Americans are continually perplexed by what our foreign policy actually is. The liberals shake their head in confusion, nostalgic for the Cold War clarity of who the enemy was; the conservatives avert their eyes not wishing to contradict the regime that has cut their taxes and tamed the resentful working class.
Six months ago, just before any of us were concerned about a virus from China or mass protests across the world against police brutality, on January 3rd, the United States – that is, Donald J. Trump – sent missiles into Iraq to “execute” Iranian General Qasem Soleimani. By this reckless action, the president and his advisors made it clear that they had a vision for the Middle East. Israel would dominate in the western parts of the region, permitted to illegally annex much of what was left of Arab Palestine; Iran would be driven to its knees through harsh economic sanctions; Syria and Libya would be left to the Russians and Turks and the Americans’ former allies, the Kurds, would have to fend for themselves; American troops would remain in Iraq, which would continue to flounder and bleed, even though its parliament had requested that US forces leave the country; and the Americans would continue to arm Saudi Arabia while it devastated Yemen. All remnants of concern for human rights and democratic transformation were for a time eliminated as the United States decisively entered into a particularly vicious and cold-blooded program of Realpolitik. But as many international relations theorists have recognized, realism is not simply a method without an aim but a means to some end. In the era of Trump it is the end of American foreign policy that remains elusive.
Americans are continually perplexed by what our foreign policy actually is. The liberals shake their head in confusion, nostalgic for the Cold War clarity of who the enemy was; the conservatives avert their eyes not wishing to contradict the regime that has cut their taxes and tamed the resentful working class. The internationalist interventionist democratizing program of the post-Cold War years (Bush, Clinton, Bush II) died in the deserts of Iraq and the hills of Afghanistan and gave way to the confused and cautious Barak Obama, who could not decide whether to send troops or withdraw them, to draw red lines or to erase them. Ultimately that most personally humane, liberal, and intelligent of leaders, Obama, gave in to sanctioning the bombing of Libya, dithering on Syria, agreeing to send arms to the Saudis, and escalating the deployment of drones in order to save American lives and kill others. He pivoted to Asia to hold back the Chinese, who in the view of the foreign policy establishment are a far greater danger to American global hegemony than that pitiful giant with clay feet,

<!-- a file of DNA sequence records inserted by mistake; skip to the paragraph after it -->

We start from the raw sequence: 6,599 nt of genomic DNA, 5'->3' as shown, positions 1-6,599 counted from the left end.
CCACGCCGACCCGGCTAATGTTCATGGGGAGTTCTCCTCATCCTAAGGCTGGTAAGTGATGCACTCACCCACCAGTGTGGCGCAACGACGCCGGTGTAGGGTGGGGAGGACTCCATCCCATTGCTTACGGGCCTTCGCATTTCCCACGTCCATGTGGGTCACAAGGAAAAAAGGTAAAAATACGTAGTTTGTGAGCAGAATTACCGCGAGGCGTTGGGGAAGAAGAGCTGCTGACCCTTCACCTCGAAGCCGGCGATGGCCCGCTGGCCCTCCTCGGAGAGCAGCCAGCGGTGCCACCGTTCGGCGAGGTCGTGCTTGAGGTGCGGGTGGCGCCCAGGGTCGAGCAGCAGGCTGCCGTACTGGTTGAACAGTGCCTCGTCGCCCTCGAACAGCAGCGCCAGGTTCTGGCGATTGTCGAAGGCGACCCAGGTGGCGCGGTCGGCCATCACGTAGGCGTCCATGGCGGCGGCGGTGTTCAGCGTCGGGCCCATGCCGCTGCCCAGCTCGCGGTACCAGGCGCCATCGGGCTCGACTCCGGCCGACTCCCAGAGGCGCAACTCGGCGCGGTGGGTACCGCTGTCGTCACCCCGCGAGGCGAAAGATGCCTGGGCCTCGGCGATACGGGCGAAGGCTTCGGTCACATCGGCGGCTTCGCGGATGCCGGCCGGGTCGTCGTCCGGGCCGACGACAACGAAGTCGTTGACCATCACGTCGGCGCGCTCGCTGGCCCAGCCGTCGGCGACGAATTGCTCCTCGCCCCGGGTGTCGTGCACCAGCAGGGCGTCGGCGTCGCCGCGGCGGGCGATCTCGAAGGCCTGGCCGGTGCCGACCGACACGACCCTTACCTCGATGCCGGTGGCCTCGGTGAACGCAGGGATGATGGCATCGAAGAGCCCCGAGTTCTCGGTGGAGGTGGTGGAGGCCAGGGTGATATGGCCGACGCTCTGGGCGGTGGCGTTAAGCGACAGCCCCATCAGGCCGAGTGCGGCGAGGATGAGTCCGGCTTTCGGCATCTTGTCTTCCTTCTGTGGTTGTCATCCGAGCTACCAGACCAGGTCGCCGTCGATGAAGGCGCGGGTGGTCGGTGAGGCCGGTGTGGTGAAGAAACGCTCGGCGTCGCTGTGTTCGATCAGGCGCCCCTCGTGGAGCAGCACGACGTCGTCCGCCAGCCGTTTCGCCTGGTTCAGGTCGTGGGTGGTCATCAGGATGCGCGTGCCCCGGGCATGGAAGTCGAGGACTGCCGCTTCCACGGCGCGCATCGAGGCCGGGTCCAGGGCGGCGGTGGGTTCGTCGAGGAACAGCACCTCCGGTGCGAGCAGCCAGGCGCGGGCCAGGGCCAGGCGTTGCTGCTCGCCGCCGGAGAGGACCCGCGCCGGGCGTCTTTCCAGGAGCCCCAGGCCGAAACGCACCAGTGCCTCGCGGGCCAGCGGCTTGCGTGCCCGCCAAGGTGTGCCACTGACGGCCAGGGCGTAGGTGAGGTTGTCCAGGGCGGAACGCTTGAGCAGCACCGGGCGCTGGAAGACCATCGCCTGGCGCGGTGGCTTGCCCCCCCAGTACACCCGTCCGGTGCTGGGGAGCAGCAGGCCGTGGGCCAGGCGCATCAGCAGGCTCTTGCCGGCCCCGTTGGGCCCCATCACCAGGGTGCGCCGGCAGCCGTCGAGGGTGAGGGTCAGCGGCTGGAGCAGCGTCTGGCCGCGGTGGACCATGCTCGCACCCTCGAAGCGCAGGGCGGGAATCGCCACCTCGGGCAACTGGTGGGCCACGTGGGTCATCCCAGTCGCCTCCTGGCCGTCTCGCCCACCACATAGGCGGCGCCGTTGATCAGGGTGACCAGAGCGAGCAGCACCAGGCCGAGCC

The common thread that ties together the previous three US administrations is the larger conflict between an ambitious global hegemon, the United States, facing the limits of its imperial reach, and aspiring regional hegemons – China, Russia, and Iran – each of which hopes to dominate the region adjacent to its territories. That has not changed even though there is now a reality TV star in the White House who fantasizes that his country is omnipotent, and he the stable genius who should dictate to the world what is best for them. What is actually best for America first, both liberals and conservatives think, is magically good for everyone else as well. Most Americans respond to the almost daily Trumptrocities that he commits with the refrain, “this is not who we are.” But what Trump has been doing is precisely what America is becoming. He is both the symptom of a deep pathology in American politics and culture and the vector of that disease.
There is almost no public space within the United States between the discredited liberal interventionism and Trump’s chaos for an effective critique of American foreign policy. The havoc engendered by the Trumpists consumes the media; the liberal opposition demonizes Russia, which is said to be ruled by a soulless KGB spy; and conservatives caricaturize China as a dishonest and devious pretender to Great Power status. As arms limitations treaties are abrogated, and Trump’s America self-isolates from the rest of the world, the liberal alternative seems marginally more appealing – but only if one has amnesia about the damage liberals did in Vietnam and elsewhere, and the opportunities lost after the disintegration of the Soviet Union.
Trump personally admires Putin and other “strong men,” as he calls them, but his “policies” toward Russia, China, Turkey, and others have been inconsistent and harmful to potential partners. There is no advantage for Moscow in the United States denouncing the Open Skies Treaty. And Beijing suffers from the on-again off-again tariff wars. The hopes of Europe and others for workable relations with Washington have not been realized. As Professor Zhen Yongnian of the National University of Singapore recently said about Sino-American relations, they reflect “only politics but no policy, or we should say politics has replaced policy in the Sino-U.S. relationship.” The same may be said of US foreign policy toward almost every other country and of Trump’s programs at home as well – politics trumps policy.
Looking out at the global tensions between powerful states it is clear that no country has a monopoly on being a bad actor. Each state operates in their own interest to maximize its own power and influence, and all major powers have engaged in rogue activities. What differs is how they understand that interest: as isolating oneself from the intricate interrelations of the interstate system and taking advantage of the vulnerabilities of others; or as understanding that we all do better through cooperation rather than conflict. This should be particularly relevant in this pandemic.